by David Sisler

There are probably as many reasons why people doubt God as there are reasons why they trust him.

Several years ago I heard about a man who doubted God because of a tragedy he experienced.

His daughter, Samantha, was killed the night of her high school graduation. She had attended a party sponsored by her Sunday school class. While driving home, Samantha’s car was struck head on by one driven by a drunk driver.

One of her classmates, had been celebrating at a local bar. He had driven less than a mile when he swerved his car across the road and killed Samantha.

The decorations from the commencement exercises were still hanging in the school auditorium as an ambulance carried Samantha’s broken body to a funeral home.

As soon as he heard the news, Samantha’s pastor rushed to her home. When he walked through the door, the grieving father sprang at him.

“You lied!” he shrieked. “Where were the guardian angels God promised? I thought the angel of the Lord encamped around about those who feared him. He lied and my baby is dead!”

After the funeral, at the grave side he said, “Nice words, preacher. But that’s all they are. Hollow, meaningless words.”

One moment of senseless tragedy erased years of belief. Trust in God turned to bitterness and doubt.

Every time Sandi moves, she hurts. Behcet’s Disease, a rare disorder that has damaged her nerves and muscles, confines her to a wheelchair. When doctors originally diagnosed her condition, they told her she wouldn’t live long. Two years was the best she could hope for, they said. Almost 20 years later, Sandi lives, and copes, and doubts.

A decade ago friends took her to a “healing campaign.” There a minister spoke encouraging words and told her God would heal her. Ten pain filled years later, Sandi believes that God has forgotten his promise.

In Jerusalem, Jewish leaders stirred up the people against the Apostle Paul and arrested him on trumped-up charges. Hatred toward him was intense. Forty men took a vow not to eat until they had killed Paul. A succession of legal administrators heard his defense. Each one avoided responsibility by passing him to another official.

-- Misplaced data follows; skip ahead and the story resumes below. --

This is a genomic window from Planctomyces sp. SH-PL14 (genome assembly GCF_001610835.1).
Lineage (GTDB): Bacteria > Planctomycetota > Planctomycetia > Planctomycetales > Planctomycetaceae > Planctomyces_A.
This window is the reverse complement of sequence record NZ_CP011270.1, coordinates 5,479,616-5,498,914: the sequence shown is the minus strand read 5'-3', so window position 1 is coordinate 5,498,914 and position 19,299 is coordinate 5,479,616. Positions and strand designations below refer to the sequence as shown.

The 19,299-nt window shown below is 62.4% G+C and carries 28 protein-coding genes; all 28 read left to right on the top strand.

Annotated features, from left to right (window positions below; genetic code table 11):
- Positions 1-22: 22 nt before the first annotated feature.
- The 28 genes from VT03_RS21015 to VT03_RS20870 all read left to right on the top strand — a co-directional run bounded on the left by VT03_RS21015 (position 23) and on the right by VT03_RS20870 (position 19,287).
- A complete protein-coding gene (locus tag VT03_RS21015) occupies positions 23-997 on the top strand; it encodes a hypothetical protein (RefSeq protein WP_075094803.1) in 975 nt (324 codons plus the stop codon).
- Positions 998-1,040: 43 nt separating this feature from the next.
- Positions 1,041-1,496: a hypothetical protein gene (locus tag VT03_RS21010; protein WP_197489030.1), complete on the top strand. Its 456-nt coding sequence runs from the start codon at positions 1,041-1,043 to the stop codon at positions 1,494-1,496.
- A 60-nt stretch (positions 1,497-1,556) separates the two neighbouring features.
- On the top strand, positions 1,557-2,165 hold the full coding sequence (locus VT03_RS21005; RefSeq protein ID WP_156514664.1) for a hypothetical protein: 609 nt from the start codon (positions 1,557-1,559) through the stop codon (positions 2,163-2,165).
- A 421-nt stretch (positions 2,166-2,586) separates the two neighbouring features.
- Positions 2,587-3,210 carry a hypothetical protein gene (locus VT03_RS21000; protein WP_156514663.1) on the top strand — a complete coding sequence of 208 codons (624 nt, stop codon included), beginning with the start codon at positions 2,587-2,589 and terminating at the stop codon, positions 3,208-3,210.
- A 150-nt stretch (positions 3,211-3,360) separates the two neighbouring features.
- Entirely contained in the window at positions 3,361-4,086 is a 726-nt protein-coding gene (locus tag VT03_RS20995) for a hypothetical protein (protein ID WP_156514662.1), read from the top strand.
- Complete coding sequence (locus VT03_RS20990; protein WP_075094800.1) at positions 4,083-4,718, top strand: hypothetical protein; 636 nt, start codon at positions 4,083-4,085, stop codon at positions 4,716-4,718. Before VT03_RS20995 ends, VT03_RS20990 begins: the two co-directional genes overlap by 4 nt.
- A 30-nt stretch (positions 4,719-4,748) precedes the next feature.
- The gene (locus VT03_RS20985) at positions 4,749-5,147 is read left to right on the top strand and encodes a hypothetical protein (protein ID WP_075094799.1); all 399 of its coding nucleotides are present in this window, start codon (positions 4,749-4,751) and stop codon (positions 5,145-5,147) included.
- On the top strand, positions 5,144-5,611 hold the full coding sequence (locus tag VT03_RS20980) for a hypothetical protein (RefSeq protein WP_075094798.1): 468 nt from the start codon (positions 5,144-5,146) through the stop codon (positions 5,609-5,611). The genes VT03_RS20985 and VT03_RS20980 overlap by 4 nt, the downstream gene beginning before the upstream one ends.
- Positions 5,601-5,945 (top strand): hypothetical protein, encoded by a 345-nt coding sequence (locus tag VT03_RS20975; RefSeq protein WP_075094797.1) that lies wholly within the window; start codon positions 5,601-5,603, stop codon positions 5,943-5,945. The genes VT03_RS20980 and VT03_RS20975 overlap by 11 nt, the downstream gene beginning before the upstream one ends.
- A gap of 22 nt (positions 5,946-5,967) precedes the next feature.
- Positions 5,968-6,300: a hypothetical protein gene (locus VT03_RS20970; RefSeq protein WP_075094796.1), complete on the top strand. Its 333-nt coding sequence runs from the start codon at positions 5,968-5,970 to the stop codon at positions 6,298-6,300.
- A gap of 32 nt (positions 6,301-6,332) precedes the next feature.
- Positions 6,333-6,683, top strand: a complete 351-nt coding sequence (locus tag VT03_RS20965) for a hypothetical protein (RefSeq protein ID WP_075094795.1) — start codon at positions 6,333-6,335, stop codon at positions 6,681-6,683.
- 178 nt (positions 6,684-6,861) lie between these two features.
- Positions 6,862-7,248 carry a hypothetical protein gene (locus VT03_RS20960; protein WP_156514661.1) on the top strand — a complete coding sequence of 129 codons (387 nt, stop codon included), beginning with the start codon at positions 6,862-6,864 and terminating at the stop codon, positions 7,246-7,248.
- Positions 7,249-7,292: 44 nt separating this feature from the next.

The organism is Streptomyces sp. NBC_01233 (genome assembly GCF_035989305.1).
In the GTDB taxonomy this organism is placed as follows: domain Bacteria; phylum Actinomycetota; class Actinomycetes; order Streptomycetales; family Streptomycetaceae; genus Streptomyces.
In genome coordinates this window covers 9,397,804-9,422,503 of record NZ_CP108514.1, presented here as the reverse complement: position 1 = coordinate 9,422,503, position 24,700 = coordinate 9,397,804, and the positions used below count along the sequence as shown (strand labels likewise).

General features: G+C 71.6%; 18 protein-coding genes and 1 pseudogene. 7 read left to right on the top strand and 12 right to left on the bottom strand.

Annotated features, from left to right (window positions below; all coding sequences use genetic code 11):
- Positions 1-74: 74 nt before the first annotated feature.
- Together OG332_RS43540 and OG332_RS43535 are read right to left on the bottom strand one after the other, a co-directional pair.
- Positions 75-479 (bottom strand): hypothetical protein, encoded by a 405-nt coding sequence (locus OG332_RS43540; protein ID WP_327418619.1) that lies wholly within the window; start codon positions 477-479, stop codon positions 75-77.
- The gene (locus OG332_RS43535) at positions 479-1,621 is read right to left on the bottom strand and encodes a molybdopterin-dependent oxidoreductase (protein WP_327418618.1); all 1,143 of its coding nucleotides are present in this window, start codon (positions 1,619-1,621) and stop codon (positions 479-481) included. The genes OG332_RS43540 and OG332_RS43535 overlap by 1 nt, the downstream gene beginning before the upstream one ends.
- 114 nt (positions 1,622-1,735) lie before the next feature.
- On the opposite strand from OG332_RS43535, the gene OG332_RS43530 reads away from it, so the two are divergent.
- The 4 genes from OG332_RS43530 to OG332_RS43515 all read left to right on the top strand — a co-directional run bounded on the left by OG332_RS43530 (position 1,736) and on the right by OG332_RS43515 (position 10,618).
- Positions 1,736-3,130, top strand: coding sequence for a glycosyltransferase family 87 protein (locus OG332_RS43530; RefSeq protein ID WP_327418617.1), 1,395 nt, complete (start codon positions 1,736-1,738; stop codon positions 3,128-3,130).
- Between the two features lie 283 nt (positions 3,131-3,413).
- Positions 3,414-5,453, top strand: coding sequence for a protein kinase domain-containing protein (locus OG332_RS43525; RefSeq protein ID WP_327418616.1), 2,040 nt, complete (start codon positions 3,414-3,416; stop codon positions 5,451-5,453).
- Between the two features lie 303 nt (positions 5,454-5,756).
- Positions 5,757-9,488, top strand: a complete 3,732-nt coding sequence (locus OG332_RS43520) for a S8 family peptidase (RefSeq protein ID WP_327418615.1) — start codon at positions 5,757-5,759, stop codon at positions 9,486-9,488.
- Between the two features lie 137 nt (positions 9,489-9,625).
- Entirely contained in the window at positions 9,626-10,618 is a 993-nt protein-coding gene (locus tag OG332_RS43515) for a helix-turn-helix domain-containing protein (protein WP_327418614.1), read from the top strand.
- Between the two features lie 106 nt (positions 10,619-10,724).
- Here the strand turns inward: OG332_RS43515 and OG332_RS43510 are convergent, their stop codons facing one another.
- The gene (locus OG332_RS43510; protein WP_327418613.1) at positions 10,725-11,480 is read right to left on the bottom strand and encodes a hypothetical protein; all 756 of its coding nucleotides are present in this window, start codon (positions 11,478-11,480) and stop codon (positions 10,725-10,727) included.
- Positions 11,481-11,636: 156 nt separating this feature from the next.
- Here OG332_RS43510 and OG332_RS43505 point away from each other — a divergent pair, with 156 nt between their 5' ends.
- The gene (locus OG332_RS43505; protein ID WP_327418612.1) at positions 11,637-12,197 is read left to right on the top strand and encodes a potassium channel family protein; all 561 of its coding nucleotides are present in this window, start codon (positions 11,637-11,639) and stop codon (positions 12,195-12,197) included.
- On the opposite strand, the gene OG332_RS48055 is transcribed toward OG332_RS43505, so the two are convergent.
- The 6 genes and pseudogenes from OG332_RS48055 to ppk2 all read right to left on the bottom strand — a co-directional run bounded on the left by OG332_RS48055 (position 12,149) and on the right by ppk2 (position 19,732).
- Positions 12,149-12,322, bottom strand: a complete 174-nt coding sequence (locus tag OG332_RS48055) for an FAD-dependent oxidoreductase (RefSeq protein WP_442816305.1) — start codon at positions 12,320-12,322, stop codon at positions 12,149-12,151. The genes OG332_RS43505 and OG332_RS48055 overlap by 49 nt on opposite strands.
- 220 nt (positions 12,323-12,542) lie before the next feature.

Finally he appealed to Caesar. Paul was loaded on a ship sailing to Rome. On route, a storm of fearful intensity caused the sailors to begin to loose hope. After they had thrown cargo, food, and supplies overboard the ship was still being pounded by the sea.

At that point, when all hope seemed lost, Paul spoke to his fellow shipmates. “Last night an angel of the God whose I am and whom I serve stood beside me and said, ‘Do not be afraid, Paul. You must stand trial before Caesar; and God has graciously given you the lives of all who sail with you.’ So keep up your courage, men, for I have faith in God that it will happen just as he told me.”

Then he added, “But we will crash on an island.”

There are so many reasons for us to doubt. Life, sometimes, is simply overwhelming. When these discouraging circumstances occur, the first reaction is often to believe we cannot trust God. So many times our difficulties cause us to forget all of the occasions when God came through on our behalf. “You know with all your heart and soul,” Joshua said, “that not one of all the good promises the Lord your God gave you has failed. Every promise has been fulfilled; not one has failed.”

The Bible says we can rely on God, in spite of what takes place in our daily lives. The Bible says, we can trust it and the God whose word it is. With Paul, we can say, “I have faith in God that it will happen just as he told me.” We may, indeed, crash on an island of doubt, but we can trust God’s word. His promises do not change.


Copyright 2002 by David Sisler. All Rights Reserved.

Your comment is welcome.
Write to me at:

Back to David Sisler's Home Page